Just west of Leakey is the Frio Canyon Motorcycle Stop and the Bent Rim Grill. The Sisters draw riders from a wide radius, and I met several just in the 30 minutes I spent at the Grill, all friendly and with helpful advice on things to see and do in West Texas. It’s also popular enough that Texas Motorsports Photography sets up on a tight corner on 337, taking photos of the numerous bikes that roll by. As with the famed Tail of the Dragon, riders can order their photos from the company’s website. That said, I rode the Sisters on a Saturday and didn’t find the traffic a hindrance, as is often the case on the Dragon.
Riding west to this point, I had watched as the live oak slowly gave way to lower scrub brush. From Camp Wood, the official end of the Three Sisters, the soil en route to Del Rio became progressively poorer, and even grass had trouble growing on much of the ranch land. In all of Texas, I had only encountered significant traffic in the Dallas area, and as the population became more sparse to the west, traffic became almost non-existent. Daytime temperatures were now in the 37–40 C range, but, as I had hoped, it was a “dry heat.” Sweat was whisked away quickly, helping to keep me cooler. But it also increased the possibility of unwitting dehydration. I sipped frequently from my camelback.
In Del Rio, I was surprised to see palm trees lining many of the streets, and I assumed they must be imported. In fact, I learned the Rio Grande palm, also known as the Texas palm, is native to the area. A stocky tree that can grow to a height of 15 metres, it has a continuous range extending from the lower Rio Grande Valley in Texas through eastern Mexico to Guatemala. I stopped in the downtown for a late lunch and then rode to the border, guarded by a tall, metal fence, just to peer at Mexico on the other side.
Finally, I rode north out of town to Amistad National Recreation Area. A 10 km-long dam on the Rio Grande River creates the large Amistad Reservoir, which allows for boating, waterskiing, fishing and camping. For $4, I had a primitive campsite with a shelter and picnic table – and the entire grounds to myself. As I settled in for the night, a chorus of birds sang in the trees, and a scissor-tailed flycatcher darted and swerved around me, catching its evening meal. It seemed strange that it found enough to live on, as not a single insect bothered me – another advantage of the dry climate.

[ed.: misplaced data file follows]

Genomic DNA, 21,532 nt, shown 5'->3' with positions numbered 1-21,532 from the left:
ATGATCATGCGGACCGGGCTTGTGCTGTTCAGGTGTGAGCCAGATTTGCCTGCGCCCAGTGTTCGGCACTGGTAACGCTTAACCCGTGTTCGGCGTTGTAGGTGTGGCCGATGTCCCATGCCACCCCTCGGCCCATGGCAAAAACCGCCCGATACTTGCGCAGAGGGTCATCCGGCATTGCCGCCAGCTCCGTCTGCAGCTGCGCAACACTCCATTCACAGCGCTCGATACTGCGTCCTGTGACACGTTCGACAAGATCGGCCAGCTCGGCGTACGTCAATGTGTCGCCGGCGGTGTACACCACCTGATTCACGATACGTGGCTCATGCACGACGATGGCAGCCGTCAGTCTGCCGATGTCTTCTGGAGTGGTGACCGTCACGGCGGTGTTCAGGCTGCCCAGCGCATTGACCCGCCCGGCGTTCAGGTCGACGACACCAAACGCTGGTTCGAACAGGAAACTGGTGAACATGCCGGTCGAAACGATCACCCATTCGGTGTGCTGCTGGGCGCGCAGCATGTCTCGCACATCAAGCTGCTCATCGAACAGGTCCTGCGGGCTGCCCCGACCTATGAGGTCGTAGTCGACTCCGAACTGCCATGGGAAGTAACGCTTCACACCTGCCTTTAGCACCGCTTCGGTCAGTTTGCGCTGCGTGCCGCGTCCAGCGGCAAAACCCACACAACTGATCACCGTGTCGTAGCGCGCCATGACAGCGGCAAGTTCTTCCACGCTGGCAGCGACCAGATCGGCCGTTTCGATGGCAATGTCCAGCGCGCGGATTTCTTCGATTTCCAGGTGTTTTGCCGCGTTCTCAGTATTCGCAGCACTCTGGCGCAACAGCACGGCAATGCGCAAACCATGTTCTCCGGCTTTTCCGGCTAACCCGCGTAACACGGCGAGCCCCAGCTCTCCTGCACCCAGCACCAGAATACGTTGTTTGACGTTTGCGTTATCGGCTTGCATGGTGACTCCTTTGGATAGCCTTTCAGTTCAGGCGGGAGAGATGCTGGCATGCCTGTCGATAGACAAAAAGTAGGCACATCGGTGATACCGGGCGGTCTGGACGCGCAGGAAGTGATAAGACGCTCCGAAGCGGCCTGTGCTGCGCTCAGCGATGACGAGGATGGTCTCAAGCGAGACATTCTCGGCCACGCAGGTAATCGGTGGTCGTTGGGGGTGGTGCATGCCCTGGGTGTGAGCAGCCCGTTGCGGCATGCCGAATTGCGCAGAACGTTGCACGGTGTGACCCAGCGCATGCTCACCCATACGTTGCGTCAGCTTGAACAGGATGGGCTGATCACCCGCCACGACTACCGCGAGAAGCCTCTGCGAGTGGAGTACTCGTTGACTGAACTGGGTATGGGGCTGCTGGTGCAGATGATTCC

As much as I love to spot wildlife, I hoped that on this night I would not encounter any of the area’s bobcats, mountain lions, or javelina (a particularly nasty cousin of the wild boar). A light breeze blew most of the night, making the high temperatures a little more bearable. I lay on top of my bivy until about 2 a.m., when it was finally cool enough to cover up. As I looked up at another diamond-filled sky, I considered my journey through the Lone Star State. Had I seen cowboy hats and boots? Sure ’nuff. Oil wells and guns? Yessir.
But I had seen so much more.
I tried to recall Mark Twain’s quip that “travel is fatal to prejudice and narrow-mindedness” (I didn’t have Google to help me out, but I had the gist) and I was grateful to have encountered so much variety. Green and dusty. Flat and rolling. Harsh and serene. Walt Whitman once observed, “Do I contradict myself? Very well, then I contradict myself, I am large, I contain multitudes.” As I drifted back to sleep, I thought to myself, Perhaps it is in this same sense that the grandest of all the clichés – “Everything is big in Texas” – is most true.